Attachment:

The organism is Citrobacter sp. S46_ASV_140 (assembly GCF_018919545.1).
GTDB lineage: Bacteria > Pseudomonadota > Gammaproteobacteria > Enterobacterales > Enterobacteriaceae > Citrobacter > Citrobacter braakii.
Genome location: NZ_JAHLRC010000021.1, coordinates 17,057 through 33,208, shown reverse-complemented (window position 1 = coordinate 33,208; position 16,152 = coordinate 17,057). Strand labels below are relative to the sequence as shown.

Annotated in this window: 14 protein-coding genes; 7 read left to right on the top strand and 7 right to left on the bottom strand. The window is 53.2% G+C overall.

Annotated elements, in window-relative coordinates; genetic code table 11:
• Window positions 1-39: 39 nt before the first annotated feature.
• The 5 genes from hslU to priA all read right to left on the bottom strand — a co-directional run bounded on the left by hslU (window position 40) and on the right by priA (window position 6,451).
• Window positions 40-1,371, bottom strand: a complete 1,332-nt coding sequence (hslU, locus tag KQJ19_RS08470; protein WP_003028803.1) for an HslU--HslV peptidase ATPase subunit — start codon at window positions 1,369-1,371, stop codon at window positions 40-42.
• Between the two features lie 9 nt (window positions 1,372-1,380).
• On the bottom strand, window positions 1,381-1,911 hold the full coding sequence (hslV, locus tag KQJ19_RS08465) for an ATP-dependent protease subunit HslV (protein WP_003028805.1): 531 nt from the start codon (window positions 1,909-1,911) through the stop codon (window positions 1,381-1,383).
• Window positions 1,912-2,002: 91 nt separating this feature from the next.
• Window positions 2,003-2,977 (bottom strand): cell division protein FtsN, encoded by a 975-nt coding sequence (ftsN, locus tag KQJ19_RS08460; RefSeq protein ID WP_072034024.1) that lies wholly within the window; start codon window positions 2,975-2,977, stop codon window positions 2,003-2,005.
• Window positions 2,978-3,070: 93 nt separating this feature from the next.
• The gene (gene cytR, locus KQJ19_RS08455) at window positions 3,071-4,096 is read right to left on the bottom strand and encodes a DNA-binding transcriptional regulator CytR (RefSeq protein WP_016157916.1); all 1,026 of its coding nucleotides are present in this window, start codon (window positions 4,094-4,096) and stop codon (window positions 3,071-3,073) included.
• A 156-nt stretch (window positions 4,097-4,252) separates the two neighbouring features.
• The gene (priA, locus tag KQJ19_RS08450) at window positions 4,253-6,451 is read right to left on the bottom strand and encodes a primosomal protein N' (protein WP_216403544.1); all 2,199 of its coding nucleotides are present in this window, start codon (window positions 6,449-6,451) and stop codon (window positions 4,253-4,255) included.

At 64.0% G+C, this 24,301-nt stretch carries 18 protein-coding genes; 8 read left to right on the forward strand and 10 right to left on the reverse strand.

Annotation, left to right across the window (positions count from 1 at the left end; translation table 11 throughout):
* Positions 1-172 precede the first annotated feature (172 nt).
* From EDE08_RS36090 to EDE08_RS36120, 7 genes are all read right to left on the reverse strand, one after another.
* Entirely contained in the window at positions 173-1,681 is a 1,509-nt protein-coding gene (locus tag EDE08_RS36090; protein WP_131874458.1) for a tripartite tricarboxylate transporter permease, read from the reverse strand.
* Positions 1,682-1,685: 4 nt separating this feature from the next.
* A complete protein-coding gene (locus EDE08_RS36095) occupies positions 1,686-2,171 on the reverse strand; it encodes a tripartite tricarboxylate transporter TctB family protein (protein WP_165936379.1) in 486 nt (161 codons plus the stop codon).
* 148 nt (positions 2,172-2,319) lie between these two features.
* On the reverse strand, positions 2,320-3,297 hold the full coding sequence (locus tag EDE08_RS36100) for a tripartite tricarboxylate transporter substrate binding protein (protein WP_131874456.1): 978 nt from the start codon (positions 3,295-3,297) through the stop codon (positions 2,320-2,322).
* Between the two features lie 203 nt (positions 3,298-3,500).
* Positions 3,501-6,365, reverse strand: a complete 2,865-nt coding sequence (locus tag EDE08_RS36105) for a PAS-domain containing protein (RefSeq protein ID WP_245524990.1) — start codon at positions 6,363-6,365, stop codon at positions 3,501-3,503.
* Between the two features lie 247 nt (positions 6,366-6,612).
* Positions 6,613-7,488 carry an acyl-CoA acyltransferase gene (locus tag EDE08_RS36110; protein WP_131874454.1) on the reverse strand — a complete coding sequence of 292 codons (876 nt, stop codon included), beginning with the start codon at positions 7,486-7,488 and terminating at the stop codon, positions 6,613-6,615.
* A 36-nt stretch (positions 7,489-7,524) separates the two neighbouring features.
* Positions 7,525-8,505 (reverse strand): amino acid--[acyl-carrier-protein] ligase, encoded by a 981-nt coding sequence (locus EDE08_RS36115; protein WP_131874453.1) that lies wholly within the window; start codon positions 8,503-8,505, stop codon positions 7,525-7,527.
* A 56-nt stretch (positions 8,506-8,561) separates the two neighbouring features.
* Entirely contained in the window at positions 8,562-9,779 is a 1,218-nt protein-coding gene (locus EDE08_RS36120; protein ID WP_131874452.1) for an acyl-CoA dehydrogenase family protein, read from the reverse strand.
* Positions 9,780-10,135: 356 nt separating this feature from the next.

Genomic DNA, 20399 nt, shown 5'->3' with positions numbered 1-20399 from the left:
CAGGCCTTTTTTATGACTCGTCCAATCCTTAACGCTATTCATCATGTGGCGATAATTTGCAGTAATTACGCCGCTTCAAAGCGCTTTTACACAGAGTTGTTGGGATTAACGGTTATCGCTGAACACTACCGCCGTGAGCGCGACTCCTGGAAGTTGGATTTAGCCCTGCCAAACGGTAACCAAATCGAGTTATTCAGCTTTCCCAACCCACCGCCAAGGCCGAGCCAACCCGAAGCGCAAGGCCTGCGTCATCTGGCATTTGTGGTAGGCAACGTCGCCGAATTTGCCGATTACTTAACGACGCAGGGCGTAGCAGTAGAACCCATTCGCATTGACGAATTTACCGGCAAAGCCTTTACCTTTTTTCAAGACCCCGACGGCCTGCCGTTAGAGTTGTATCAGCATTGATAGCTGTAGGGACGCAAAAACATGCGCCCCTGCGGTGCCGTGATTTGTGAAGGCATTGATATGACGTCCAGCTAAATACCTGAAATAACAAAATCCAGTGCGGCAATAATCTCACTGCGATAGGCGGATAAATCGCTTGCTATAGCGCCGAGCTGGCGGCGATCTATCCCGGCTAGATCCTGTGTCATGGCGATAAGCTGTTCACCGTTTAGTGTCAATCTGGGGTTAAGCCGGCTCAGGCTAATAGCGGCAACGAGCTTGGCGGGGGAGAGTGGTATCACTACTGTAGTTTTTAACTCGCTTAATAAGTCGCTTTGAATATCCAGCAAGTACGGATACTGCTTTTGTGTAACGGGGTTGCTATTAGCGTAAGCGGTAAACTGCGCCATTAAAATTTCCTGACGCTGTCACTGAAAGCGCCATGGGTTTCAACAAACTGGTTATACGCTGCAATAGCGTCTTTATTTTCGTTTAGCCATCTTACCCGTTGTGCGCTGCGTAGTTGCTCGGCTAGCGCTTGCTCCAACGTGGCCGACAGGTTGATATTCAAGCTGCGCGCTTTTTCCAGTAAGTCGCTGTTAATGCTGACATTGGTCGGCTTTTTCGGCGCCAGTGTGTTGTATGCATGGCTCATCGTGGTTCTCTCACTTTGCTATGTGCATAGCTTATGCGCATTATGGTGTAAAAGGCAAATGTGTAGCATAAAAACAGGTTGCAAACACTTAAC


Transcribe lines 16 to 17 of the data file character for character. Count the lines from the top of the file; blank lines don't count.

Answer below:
• The gene (priA, locus tag KQJ19_RS08450) at window positions 4,253-6,451 is read right to left on the bottom strand and encodes a primosomal protein N' (protein WP_216403544.1); all 2,199 of its coding nucleotides are present in this window, start codon (window positions 6,449-6,451) and stop codon (window positions 4,253-4,255) included.

At 64.0% G+C, this 24,301-nt stretch carries 18 protein-coding genes; 8 read left to right on the forward strand and 10 right to left on the reverse strand.